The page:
A stream of cement trucks regularly rumbles by Gayle Hart’s townhouse on Gilman Avenue in Hunters Point, headed to and from construction sites throughout San Francisco.
“Look how the dirt is just flying up here,” the San Francisco Muni driver said from her dust-covered balcony, which overlooks one of the routes Bauman Landscape and Construction Inc. trucks take to deliver 40,000 tons of concrete annually.
“I don’t even want to open the window, because the dust flies right in,” said Hart’s neighbor, Violet Moyer, who runs indoor air cleaners around the clock, hoping to help her three children breathe easier. “I used to wake up in the morning and I didn’t feel congested -- and now I do.’’
Hart and Moyer recently joined other residents in speaking to NBC Bay Area’s Investigative Unit about their health concerns from the dust that coats cars, obscures windows and collects in the street. They blame activities on a site across the street from their homes, Bauman’s 1.5-acre Redi-Mix plant.
They say the city has not provided much relief from the dust that has gotten worse since the plant opened across from their homes a year and a half ago – calling into question whether the city is living up to its vaunted environmental justice ideals.
“This is not a dumping ground,” said Kamillah Ealom, an environmental activist with the local Greenaction group and a resident of the nearby Alice Griffith public housing development. “So right here, in my own backyard, I’m fighting for environmental justice – and I’m from San Francisco, the leader in environmental justice.”
“The residents here are suffering, without question,’’ said Ray Tompkins, a retired chemistry teacher who serves on the African American Community Health Equity Council in the Bayview.
Tompkins visited the site recently with a hand-held pollution detection device. It analyzes concentrations of microscopic PM 2.5 dust particles – which measure about 1/30 of the thickness of a human hair. Studies show PM 2.5 particles – a recognized byproduct of concrete operations -- are linked to respiratory problems ranging from asthma to lung cancer.
“Anything over 3,000 is poor,” Tompkins said. His measurements in the area, he says, regularly approach 6,000 – twice the level considered a “poor” air quality level based on the concentration of PM 2.5 particles. “This is on a consistent basis,” he said of the 6,000 concentration level. “I’ve measured up to 28,000 with trucks running by.”
Tompkins says he found elevated PM 2.5 levels near Bret Harte Elementary School, where children play outside during recess, as well as out front of the nearby Alice Griffith public housing development.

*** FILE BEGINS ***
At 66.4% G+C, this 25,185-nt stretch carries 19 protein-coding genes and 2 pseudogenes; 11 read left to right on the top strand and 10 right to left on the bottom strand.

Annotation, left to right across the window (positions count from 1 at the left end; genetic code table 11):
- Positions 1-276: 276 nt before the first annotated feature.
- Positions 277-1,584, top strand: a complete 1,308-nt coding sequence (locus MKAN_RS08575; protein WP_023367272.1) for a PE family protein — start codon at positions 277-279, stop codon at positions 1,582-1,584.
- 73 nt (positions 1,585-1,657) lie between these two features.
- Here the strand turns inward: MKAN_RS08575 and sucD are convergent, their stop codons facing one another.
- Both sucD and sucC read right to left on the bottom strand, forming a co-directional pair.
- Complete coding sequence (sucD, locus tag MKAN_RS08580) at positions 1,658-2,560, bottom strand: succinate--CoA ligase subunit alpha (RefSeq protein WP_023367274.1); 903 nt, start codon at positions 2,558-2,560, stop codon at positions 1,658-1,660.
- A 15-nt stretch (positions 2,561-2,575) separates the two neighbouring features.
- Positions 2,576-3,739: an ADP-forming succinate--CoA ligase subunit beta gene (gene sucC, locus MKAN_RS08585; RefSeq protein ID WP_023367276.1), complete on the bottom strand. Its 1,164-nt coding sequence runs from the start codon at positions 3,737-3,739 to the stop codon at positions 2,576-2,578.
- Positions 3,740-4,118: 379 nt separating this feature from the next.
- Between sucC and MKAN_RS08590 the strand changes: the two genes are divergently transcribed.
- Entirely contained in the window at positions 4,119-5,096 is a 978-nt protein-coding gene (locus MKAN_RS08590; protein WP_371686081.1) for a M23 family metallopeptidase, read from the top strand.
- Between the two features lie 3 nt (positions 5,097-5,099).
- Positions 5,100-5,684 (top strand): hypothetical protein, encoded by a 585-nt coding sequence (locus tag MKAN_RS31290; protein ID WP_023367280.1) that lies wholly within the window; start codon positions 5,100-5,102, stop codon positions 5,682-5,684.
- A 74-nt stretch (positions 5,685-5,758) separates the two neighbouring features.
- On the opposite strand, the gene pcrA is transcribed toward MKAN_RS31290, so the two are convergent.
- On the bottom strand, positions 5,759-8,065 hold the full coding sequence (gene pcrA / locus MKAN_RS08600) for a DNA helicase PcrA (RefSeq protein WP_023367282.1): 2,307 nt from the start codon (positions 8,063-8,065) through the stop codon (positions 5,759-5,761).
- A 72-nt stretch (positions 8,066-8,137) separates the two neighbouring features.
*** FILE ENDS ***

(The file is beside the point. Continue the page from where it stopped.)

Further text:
Plant-owner Mike Bauman told us his family-run operation is not to blame, saying other businesses on that site generate dust.
Bauman said he has been running a Redi-Mix operation on the Gilman Avenue for about a year and half. The operation involves crushing up and recycling enough old concrete to create 40,000 tons of fresh concrete annually, he said.
“We’re really conscious of not causing problems out there,” Bauman said, stressing that his crews spray down their trucks, wheels and the street area to limit dust.
While Bauman acknowledged his plant was indeed cited by the Bay Area Air Quality Mangaement District for not having a local permit, he said there was no fine for air quality violations and he has a permit issued by the state Air Resources Board. He said the citation he received from local authorities was the product of a jurisdictional squabble between licensing authorities.
Bay Area Air Quality Management officials did not respond to requests for comment about the citation the agency issued against the plant. The inspector handling the violation notice told residents recently that the process to resolve the permit violation matter could be a lengthy one.
Frustrated residents had counted on Board of Supervisors President Shamann Walton, who represents the neighborhood, to help. His office provided a statement saying it was Walton who forwarded the residents’ complaints to the air quality management district in the first place, adding: “Our office is 100% in alignment with our city’s environmental justice practices.’’
But Hart says that hasn’t spelled any relief. In her mind, the problem has only gotten worse. She and other neighbors said they noticed even more dust when more trucks were rerouted through their neighborhood after Hunters Point Expressway was closed last year to provide temporary parking for people living in RVs.
“I can't breathe around here,” Hart said. “I don't even want to go outside at all because of the dirt. And when it's windy -- it's like a sandstorm -- you could just see it blowing around. This is not right at all.”